The evolution of social networks has driven content creation forward, and we have been seeing a transition away from traditional media towards the more abundant and more creative content on the web. I am waiting for the other shoe to drop, on traditional enterprise software.
I have become more and more involved in my future job at my father’s office as I get closer to an Orthodontic residency. What I have begun to notice is that nearly all of the available software tools for the enterprise have created a walled garden for their data and code. The software available to health care professionals probably includes some of the worst offenders of this closed door policy.
The software currently managing the office utilizes the SCO group’s version of Unix. It is over priced, closed sourced, it offers no ability for other programs to interface with my data, and as part of the EUL I can’t really even call my data my data unless I am pay a software engineer to fish it out for me first.
Cloud computing has become a popular buzzword lately, but I don’t think enterprises are really looking for just a move to the cloud. They want and need to change their software society. The standards for web apps are so vastly different than those currently employed in niche professional software. Web apps provide truly portable data, provide ready access to APIs, are devoid of the administrative debris seen in desktop applications, and empower people to do so much more.
The choice between the two cultures is obvious, but there still are too many obstacles currently holding many back. From my end of the spectrum…..Internet connectivity is not the same everywhere and health care data especially is bulky and difficult to transfer. Doctors are short on time and can’t spend it as early adopters patching together a reliable system from many different untested web based apps. The current programs are feature rich and have tools to handle patient education, specialized imaging, etc. Then on top of everything there is the cost of retrieving your data out of the current system, which really isn’t the major factor but all the same it doesn’t help.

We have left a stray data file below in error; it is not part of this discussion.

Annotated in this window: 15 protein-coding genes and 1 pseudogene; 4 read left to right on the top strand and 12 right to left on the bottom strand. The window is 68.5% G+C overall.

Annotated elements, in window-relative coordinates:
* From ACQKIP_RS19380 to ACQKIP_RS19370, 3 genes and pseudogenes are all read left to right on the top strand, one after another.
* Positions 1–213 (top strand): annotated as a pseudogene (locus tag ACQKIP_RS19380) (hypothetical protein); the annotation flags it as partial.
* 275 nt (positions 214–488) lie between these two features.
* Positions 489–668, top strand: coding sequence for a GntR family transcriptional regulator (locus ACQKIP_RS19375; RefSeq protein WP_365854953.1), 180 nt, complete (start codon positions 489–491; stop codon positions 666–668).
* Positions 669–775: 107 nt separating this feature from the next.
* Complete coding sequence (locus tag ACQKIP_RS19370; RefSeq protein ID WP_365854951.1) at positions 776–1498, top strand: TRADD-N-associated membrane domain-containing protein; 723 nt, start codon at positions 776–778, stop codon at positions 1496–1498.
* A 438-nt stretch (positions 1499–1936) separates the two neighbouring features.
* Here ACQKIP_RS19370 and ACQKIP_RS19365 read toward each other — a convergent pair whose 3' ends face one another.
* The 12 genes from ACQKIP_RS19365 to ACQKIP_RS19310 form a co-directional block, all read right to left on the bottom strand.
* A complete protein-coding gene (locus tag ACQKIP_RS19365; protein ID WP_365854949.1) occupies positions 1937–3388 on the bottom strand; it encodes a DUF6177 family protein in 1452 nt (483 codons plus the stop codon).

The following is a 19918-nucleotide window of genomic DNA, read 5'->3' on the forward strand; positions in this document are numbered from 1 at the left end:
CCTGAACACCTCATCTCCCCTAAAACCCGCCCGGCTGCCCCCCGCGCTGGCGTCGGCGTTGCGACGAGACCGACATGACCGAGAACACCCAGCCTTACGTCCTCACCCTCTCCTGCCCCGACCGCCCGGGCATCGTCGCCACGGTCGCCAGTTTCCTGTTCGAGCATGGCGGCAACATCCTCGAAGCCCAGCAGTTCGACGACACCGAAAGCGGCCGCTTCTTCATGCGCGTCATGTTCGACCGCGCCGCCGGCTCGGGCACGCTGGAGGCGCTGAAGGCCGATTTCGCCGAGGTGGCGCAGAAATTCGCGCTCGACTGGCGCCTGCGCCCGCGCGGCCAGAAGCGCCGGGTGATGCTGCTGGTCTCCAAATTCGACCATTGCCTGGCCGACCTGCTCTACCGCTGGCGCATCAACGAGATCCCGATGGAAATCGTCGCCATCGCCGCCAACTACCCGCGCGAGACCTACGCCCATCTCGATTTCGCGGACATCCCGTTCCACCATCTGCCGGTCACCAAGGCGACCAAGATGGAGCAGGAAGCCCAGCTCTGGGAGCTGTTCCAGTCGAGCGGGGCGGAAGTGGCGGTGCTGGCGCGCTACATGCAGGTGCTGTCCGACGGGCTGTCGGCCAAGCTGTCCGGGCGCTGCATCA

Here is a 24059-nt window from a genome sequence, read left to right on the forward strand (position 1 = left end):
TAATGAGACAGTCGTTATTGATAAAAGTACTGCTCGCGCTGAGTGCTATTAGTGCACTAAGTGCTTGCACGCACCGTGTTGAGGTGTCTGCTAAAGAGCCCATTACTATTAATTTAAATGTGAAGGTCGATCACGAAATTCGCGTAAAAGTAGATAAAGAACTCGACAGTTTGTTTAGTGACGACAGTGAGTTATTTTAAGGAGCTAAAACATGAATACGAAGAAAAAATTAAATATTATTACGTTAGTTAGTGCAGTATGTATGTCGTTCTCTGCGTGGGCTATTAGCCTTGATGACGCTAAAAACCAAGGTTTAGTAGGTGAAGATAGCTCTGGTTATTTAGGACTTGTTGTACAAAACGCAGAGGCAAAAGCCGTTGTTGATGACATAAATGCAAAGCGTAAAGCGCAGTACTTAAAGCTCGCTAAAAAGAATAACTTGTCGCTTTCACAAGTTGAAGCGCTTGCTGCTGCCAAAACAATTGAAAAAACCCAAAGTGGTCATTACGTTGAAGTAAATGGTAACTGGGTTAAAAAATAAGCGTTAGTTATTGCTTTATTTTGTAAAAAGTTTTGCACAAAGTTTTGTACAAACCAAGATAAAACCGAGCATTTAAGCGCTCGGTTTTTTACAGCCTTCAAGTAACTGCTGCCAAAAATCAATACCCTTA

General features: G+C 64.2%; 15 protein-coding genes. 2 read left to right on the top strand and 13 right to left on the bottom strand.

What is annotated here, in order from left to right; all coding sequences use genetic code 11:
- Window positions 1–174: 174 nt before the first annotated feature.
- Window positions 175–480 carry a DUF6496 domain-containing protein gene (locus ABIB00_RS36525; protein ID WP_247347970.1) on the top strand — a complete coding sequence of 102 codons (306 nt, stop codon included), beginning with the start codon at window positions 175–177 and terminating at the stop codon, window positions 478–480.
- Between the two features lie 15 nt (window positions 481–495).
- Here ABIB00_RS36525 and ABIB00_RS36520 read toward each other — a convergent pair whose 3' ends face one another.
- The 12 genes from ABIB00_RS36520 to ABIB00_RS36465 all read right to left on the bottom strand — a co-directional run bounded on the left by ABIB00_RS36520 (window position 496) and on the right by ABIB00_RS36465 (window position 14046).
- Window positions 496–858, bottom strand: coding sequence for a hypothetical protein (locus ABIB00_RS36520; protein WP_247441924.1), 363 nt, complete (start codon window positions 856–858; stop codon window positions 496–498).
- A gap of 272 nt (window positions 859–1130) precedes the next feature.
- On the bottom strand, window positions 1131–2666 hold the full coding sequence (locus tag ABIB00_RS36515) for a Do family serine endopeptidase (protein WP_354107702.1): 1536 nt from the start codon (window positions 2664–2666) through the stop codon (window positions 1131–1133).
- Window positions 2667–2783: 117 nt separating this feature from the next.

At some point there is going to be enough legacy open source code to bring the freedom to the health care arena, but it is still a ways away. Right now IBM and Microsoft have begun to devote their increased attention to health care IT, so hopefully the open source community can swell up in the wake of the new direction they are taking.
Update: I like the way this post phrases things much better than my own wording on the direction that software needs to go. Specialization of software down to the core competencies of small software companies will create better products and open standards will enable the market. SaaS is a better, freer model.